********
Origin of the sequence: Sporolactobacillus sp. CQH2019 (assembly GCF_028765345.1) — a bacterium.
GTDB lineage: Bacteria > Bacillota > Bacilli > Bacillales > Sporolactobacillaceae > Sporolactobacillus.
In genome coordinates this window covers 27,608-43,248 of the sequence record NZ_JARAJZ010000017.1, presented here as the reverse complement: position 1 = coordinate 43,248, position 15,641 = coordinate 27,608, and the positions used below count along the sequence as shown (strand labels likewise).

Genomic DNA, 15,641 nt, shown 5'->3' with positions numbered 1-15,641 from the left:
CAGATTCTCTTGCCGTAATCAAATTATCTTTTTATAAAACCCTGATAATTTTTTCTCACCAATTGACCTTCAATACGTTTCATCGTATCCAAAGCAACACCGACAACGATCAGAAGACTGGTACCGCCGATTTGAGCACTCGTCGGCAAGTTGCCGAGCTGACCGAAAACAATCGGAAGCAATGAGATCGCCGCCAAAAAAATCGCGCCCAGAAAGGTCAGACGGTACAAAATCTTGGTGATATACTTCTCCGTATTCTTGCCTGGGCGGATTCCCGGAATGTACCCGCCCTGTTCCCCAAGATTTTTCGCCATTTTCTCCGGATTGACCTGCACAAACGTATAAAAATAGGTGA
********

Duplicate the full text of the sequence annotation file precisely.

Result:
Origin of the sequence: Sporolactobacillus sp. CQH2019 (assembly GCF_028765345.1) — a bacterium.
GTDB lineage: Bacteria > Bacillota > Bacilli > Bacillales > Sporolactobacillaceae > Sporolactobacillus.
In genome coordinates this window covers 27,608-43,248 of the sequence record NZ_JARAJZ010000017.1, presented here as the reverse complement: position 1 = coordinate 43,248, position 15,641 = coordinate 27,608, and the positions used below count along the sequence as shown (strand labels likewise).

Genomic DNA, 15,641 nt, shown 5'->3' with positions numbered 1-15,641 from the left:
CAGATTCTCTTGCCGTAATCAAATTATCTTTTTATAAAACCCTGATAATTTTTTCTCACCAATTGACCTTCAATACGTTTCATCGTATCCAAAGCAACACCGACAACGATCAGAAGACTGGTACCGCCGATTTGAGCACTCGTCGGCAAGTTGCCGAGCTGACCGAAAACAATCGGAAGCAATGAGATCGCCGCCAAAAAAATCGCGCCCAGAAAGGTCAGACGGTACAAAATCTTGGTGATATACTTCTCCGTATTCTTGCCTGGGCGGATTCCCGGAATGTACCCGCCCTGTTCCCCAAGATTTTTCGCCATTTTCTCCGGATTGACCTGCACAAACGTATAAAAATAGGTGA